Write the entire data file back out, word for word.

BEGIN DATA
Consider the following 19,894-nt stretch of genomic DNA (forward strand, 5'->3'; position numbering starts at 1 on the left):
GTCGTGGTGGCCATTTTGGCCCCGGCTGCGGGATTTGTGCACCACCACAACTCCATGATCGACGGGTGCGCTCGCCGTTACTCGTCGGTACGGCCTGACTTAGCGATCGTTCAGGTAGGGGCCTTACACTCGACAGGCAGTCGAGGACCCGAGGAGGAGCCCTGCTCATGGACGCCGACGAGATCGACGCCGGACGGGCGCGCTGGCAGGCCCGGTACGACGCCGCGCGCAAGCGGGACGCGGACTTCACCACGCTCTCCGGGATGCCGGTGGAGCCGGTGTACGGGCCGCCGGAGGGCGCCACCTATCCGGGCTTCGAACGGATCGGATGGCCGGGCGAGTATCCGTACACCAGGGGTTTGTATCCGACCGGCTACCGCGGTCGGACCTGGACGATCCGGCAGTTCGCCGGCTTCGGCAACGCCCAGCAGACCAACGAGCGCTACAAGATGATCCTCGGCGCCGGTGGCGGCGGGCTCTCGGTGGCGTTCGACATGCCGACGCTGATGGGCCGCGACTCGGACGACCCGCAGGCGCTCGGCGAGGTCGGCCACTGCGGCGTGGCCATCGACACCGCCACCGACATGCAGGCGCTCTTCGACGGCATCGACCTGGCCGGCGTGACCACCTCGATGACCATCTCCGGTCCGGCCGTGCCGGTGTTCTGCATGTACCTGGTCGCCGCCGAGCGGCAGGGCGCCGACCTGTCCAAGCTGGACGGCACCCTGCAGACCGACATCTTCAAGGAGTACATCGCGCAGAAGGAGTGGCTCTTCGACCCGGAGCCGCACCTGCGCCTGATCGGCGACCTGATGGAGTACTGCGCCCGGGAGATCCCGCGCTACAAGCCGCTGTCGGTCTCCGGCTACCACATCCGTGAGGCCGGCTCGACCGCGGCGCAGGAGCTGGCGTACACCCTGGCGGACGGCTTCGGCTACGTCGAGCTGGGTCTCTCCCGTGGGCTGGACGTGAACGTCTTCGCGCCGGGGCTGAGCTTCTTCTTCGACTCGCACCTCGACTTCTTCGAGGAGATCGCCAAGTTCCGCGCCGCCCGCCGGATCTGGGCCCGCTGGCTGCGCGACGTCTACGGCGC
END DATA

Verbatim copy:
Consider the following 19,894-nt stretch of genomic DNA (forward strand, 5'->3'; position numbering starts at 1 on the left):
GTCGTGGTGGCCATTTTGGCCCCGGCTGCGGGATTTGTGCACCACCACAACTCCATGATCGACGGGTGCGCTCGCCGTTACTCGTCGGTACGGCCTGACTTAGCGATCGTTCAGGTAGGGGCCTTACACTCGACAGGCAGTCGAGGACCCGAGGAGGAGCCCTGCTCATGGACGCCGACGAGATCGACGCCGGACGGGCGCGCTGGCAGGCCCGGTACGACGCCGCGCGCAAGCGGGACGCGGACTTCACCACGCTCTCCGGGATGCCGGTGGAGCCGGTGTACGGGCCGCCGGAGGGCGCCACCTATCCGGGCTTCGAACGGATCGGATGGCCGGGCGAGTATCCGTACACCAGGGGTTTGTATCCGACCGGCTACCGCGGTCGGACCTGGACGATCCGGCAGTTCGCCGGCTTCGGCAACGCCCAGCAGACCAACGAGCGCTACAAGATGATCCTCGGCGCCGGTGGCGGCGGGCTCTCGGTGGCGTTCGACATGCCGACGCTGATGGGCCGCGACTCGGACGACCCGCAGGCGCTCGGCGAGGTCGGCCACTGCGGCGTGGCCATCGACACCGCCACCGACATGCAGGCGCTCTTCGACGGCATCGACCTGGCCGGCGTGACCACCTCGATGACCATCTCCGGTCCGGCCGTGCCGGTGTTCTGCATGTACCTGGTCGCCGCCGAGCGGCAGGGCGCCGACCTGTCCAAGCTGGACGGCACCCTGCAGACCGACATCTTCAAGGAGTACATCGCGCAGAAGGAGTGGCTCTTCGACCCGGAGCCGCACCTGCGCCTGATCGGCGACCTGATGGAGTACTGCGCCCGGGAGATCCCGCGCTACAAGCCGCTGTCGGTCTCCGGCTACCACATCCGTGAGGCCGGCTCGACCGCGGCGCAGGAGCTGGCGTACACCCTGGCGGACGGCTTCGGCTACGTCGAGCTGGGTCTCTCCCGTGGGCTGGACGTGAACGTCTTCGCGCCGGGGCTGAGCTTCTTCTTCGACTCGCACCTCGACTTCTTCGAGGAGATCGCCAAGTTCCGCGCCGCCCGCCGGATCTGGGCCCGCTGGCTGCGCGACGTCTACGGCGC